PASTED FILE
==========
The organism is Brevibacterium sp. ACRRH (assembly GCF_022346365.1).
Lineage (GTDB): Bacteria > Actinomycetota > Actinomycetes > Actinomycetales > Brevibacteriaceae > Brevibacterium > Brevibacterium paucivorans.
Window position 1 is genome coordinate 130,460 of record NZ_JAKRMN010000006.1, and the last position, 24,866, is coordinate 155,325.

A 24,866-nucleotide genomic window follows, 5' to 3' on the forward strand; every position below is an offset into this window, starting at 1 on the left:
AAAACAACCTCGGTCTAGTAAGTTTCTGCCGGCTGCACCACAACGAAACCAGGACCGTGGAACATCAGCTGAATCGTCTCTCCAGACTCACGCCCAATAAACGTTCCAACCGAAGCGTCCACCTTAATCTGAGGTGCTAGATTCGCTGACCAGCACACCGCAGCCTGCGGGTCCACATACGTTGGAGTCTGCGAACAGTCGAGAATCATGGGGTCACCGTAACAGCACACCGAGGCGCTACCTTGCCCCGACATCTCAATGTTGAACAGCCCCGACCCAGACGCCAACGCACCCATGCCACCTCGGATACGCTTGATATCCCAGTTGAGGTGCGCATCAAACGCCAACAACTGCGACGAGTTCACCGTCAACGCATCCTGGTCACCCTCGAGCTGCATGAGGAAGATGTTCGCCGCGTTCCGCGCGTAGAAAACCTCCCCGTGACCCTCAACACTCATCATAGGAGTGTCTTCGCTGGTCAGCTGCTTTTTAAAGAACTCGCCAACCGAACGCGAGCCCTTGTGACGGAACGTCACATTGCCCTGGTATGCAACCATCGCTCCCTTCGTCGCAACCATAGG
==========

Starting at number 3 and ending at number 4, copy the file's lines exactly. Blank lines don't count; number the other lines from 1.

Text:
Window position 1 is genome coordinate 130,460 of record NZ_JAKRMN010000006.1, and the last position, 24,866, is coordinate 155,325.

A 24,866-nucleotide genomic window follows, 5' to 3' on the forward strand; every position below is an offset into this window, starting at 1 on the left: